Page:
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Progressive Tax Fantasies Can’t Come Close to Paying for Big Government ^ | July 27, 2021 | Andrew Wilford

Posted on 07/27/2021 6:07:54 AM PDT by Kaslin

With U.S. debt having soared to all-time highs and massive budget deficits as far as budgeters can see, the progressive refrain is the same: "ensure the wealthy pay their fair share." But a new tax wish list put out by 80 progressive groups shows that the math simply doesn't add up. Even in their wildest dreams of taxing the wealthy, they can't close the current budget deficit, much less pay for their new spending priorities like Medicare For All or the Green New Deal.

The progressive soak-the-rich fantasy includes a wealth tax, a higher corporate tax rate, a higher estate tax, a financial transactions tax, and more spending on tax enforcement, just to name some of the more notable proposals. Considering how progressives speak of Medicare for All as an easily achievable, common sense solution, one would imagine that this list would more than cover the $32 trillion price tag. In reality, it doesn’t even come close. All told, this wish-list would cumulatively raise “just” $7.78 trillion: that’s not even close to our projected budget deficit (over $12 trillion) and less than a quarter of the needed revenues for Medicare for All.

That alone should put to bed the myth that the progressive agenda can be funded by “eating the rich.” But what’s even worse is that the list includes overly optimistic assumptions and fails to take into account the economic impact of such massive tax increases, which means the realistic picture is even worse.

Take the proposed 2 percent wealth tax which the organizations claim could raise $3 trillion. Not only would such a tax disincentivize safe, low-yield investments, it would also be an administrative nightmare (one reason European countries have largely moved away from such taxes). Taxpayers and tax administrators would have to value many non-liquid assets like art or intellectual property on an annual basis — creating headaches and expensive legal disputes in the process. To think that such a tax would raise anywhere close to $3 trillion is a fantasy that ignores the difficulty inherent in such a levy.

A similar overstatement comes in the form of the proposal to raise $700 billion on net by increasing tax enforcement spending by $80 billion. This estimate is based on a misleadingly-high estimate of how many dollars in taxes go uncollected, and is way out of step with other estimates. The Congressional Budget Office, the nonpartisan budget scorekeeper, estimates that increasing enforcement spending by $40 billion would raise just $63 billion on net, with returns diminishing with increasing enforcement spending.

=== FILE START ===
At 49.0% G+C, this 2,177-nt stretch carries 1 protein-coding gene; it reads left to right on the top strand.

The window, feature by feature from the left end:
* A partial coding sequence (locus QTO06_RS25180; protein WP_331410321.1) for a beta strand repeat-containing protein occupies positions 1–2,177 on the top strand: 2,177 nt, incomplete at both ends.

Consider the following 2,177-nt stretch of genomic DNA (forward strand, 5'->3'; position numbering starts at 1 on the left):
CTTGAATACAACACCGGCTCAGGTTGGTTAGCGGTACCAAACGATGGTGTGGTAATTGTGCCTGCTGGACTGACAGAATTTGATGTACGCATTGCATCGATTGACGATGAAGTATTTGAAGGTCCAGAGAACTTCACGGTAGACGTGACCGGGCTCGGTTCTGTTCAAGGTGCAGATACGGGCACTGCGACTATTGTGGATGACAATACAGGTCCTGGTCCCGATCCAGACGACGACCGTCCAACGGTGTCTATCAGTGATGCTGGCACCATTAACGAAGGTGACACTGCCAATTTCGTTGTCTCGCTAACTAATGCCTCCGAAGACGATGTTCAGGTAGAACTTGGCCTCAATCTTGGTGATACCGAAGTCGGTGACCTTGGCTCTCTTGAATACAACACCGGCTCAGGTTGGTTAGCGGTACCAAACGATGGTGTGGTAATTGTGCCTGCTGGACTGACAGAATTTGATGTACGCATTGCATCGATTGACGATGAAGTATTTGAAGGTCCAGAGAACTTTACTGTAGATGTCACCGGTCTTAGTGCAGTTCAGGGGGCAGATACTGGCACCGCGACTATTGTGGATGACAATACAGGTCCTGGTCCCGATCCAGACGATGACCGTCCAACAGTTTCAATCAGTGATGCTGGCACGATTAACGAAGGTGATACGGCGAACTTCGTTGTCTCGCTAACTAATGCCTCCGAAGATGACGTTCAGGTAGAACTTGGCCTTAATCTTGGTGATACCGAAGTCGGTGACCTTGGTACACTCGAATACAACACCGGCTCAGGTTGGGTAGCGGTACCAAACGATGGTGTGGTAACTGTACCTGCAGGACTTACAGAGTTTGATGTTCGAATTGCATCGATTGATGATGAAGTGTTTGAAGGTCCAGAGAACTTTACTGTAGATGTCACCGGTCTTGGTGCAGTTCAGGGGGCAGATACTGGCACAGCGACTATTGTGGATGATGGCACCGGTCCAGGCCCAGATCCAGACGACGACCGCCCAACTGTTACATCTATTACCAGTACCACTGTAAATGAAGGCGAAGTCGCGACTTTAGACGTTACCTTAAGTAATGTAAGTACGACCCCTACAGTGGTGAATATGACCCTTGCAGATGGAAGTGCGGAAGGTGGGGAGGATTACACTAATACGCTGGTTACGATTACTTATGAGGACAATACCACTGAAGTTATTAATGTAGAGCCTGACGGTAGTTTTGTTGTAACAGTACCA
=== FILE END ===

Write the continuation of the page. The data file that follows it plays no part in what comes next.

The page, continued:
It’s also absurd to suggest that substantial tax increases on the investors and job-creators that power the economy would come without consequences. Even the biggest believer in taxing the rich could not argue with a straight face that $7.78 trillion in taxes on the wealthy, investors, and corporations would come without consequences.

And while progressive tax proposals could not come within spitting distance of the price tag of Medicare for All, that’s hardly the only spending item they dream of. From government-provided childcare, paid family leave, infrastructure, student loan forgiveness, and the nebulous Green New Deal, there’s plenty more that progressives want to spend taxpayer dollars on. And if you can’t count on the rich to cover the bill for Medicare for All alone, you can imagine the middle class would be on the hook to pay for these spending items as well.

Progressives have for some time relied on the eye-watering amounts of taxpayer dollars the federal government handles to mislead taxpayers on what they’d be stuck paying for for far too long. Looking at their own math, unrealistically optimistic as it is, can be instructive to pierce through this smokescreen.

TOPICS: Business/Economy; Culture/Society; Editorial; News/Current Events
KEYWORDS: nationaldebt; spending; tax; taxandspend; taxes; taxtherich

1 posted on 07/27/2021 6:07:54 AM PDT by Kaslin
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To: Kaslin

that all depends on the definition of wealthy..

san Francisco thinks 46K is rich.

2 posted on 07/27/2021 6:51:17 AM PDT by cableguymn (We need a redneck in the white house.... But the fact checkers said the story was false!)
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To: cableguymn

Anything that ignores vast differences in local cost of living is crappola. In addition, how is a wealth tax not simply a confiscation of assets? Finally, the goal of this commie gov’mt is not to finance any program. Actually, none of them know the slightest thing about finance. Their goal is to disguise a massive tax increase with “tax the rich” pandering. The meat of the bill will, by design, destroy the educated, active, middle class. The is the first thing that must happen in any takeover — destroy the middle class. Once that is done, all that is left is the “in crowd” with the political influence and those about to be enslaved.
That is the Demo goal, re-enslave the US. They did it with imported blacks, no they are going to do it on everyone willing to take a knee.

3 posted on 07/27/2021 8:33:26 AM PDT by bobbo666 (Baizuo)
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